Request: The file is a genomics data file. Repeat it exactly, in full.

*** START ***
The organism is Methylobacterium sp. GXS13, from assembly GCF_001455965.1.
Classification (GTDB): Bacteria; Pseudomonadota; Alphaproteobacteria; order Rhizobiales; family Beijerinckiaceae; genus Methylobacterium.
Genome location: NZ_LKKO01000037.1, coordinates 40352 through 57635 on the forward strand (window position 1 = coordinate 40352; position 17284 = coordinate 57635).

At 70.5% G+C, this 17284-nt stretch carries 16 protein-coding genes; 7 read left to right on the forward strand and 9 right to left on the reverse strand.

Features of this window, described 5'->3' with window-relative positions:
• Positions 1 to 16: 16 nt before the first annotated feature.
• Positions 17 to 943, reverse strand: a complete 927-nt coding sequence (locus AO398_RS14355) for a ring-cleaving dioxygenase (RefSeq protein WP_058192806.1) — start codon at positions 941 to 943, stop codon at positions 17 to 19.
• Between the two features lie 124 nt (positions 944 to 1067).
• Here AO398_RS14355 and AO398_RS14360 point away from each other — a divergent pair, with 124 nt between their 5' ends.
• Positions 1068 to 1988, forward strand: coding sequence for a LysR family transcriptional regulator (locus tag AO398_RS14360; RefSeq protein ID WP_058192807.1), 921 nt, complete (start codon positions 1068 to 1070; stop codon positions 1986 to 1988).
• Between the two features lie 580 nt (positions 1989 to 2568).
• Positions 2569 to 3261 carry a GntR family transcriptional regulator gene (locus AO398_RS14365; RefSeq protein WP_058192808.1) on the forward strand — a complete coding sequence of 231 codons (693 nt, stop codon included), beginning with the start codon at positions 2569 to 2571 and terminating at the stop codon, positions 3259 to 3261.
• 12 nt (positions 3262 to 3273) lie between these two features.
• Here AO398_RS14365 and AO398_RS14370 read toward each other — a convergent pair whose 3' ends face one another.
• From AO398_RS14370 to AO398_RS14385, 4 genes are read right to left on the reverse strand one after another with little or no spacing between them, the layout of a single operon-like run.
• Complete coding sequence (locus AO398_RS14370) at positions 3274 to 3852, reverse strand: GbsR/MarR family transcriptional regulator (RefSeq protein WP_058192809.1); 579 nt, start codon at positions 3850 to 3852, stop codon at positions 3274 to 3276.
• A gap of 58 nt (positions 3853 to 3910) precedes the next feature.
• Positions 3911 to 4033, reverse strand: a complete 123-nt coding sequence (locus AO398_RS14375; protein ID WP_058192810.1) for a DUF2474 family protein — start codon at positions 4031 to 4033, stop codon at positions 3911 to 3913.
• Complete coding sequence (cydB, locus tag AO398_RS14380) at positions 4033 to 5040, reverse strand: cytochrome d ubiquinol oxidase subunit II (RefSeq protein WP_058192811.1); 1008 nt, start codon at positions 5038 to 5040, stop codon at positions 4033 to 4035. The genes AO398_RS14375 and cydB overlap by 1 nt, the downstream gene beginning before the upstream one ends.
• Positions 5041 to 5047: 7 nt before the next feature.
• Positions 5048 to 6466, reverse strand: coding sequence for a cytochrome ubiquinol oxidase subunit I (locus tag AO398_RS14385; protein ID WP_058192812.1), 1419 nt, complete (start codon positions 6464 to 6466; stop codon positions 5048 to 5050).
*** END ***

The organism is Methylobacterium sp. GXS13, from assembly GCF_001455965.1.
Classification (GTDB): Bacteria; Pseudomonadota; Alphaproteobacteria; order Rhizobiales; family Beijerinckiaceae; genus Methylobacterium.
Genome location: NZ_LKKO01000037.1, coordinates 40352 through 57635 on the forward strand (window position 1 = coordinate 40352; position 17284 = coordinate 57635).

At 70.5% G+C, this 17284-nt stretch carries 16 protein-coding genes; 7 read left to right on the forward strand and 9 right to left on the reverse strand.

Features of this window, described 5'->3' with window-relative positions:
• Positions 1 to 16: 16 nt before the first annotated feature.
• Positions 17 to 943, reverse strand: a complete 927-nt coding sequence (locus AO398_RS14355) for a ring-cleaving dioxygenase (RefSeq protein WP_058192806.1) — start codon at positions 941 to 943, stop codon at positions 17 to 19.
• Between the two features lie 124 nt (positions 944 to 1067).
• Here AO398_RS14355 and AO398_RS14360 point away from each other — a divergent pair, with 124 nt between their 5' ends.
• Positions 1068 to 1988, forward strand: coding sequence for a LysR family transcriptional regulator (locus tag AO398_RS14360; RefSeq protein ID WP_058192807.1), 921 nt, complete (start codon positions 1068 to 1070; stop codon positions 1986 to 1988).
• Between the two features lie 580 nt (positions 1989 to 2568).
• Positions 2569 to 3261 carry a GntR family transcriptional regulator gene (locus AO398_RS14365; RefSeq protein WP_058192808.1) on the forward strand — a complete coding sequence of 231 codons (693 nt, stop codon included), beginning with the start codon at positions 2569 to 2571 and terminating at the stop codon, positions 3259 to 3261.
• 12 nt (positions 3262 to 3273) lie between these two features.
• Here AO398_RS14365 and AO398_RS14370 read toward each other — a convergent pair whose 3' ends face one another.
• From AO398_RS14370 to AO398_RS14385, 4 genes are read right to left on the reverse strand one after another with little or no spacing between them, the layout of a single operon-like run.
• Complete coding sequence (locus AO398_RS14370) at positions 3274 to 3852, reverse strand: GbsR/MarR family transcriptional regulator (RefSeq protein WP_058192809.1); 579 nt, start codon at positions 3850 to 3852, stop codon at positions 3274 to 3276.
• A gap of 58 nt (positions 3853 to 3910) precedes the next feature.
• Positions 3911 to 4033, reverse strand: a complete 123-nt coding sequence (locus AO398_RS14375; protein ID WP_058192810.1) for a DUF2474 family protein — start codon at positions 4031 to 4033, stop codon at positions 3911 to 3913.
• Complete coding sequence (cydB, locus tag AO398_RS14380) at positions 4033 to 5040, reverse strand: cytochrome d ubiquinol oxidase subunit II (RefSeq protein WP_058192811.1); 1008 nt, start codon at positions 5038 to 5040, stop codon at positions 4033 to 4035. The genes AO398_RS14375 and cydB overlap by 1 nt, the downstream gene beginning before the upstream one ends.
• Positions 5041 to 5047: 7 nt before the next feature.
• Positions 5048 to 6466, reverse strand: coding sequence for a cytochrome ubiquinol oxidase subunit I (locus tag AO398_RS14385; protein ID WP_058192812.1), 1419 nt, complete (start codon positions 6464 to 6466; stop codon positions 5048 to 5050).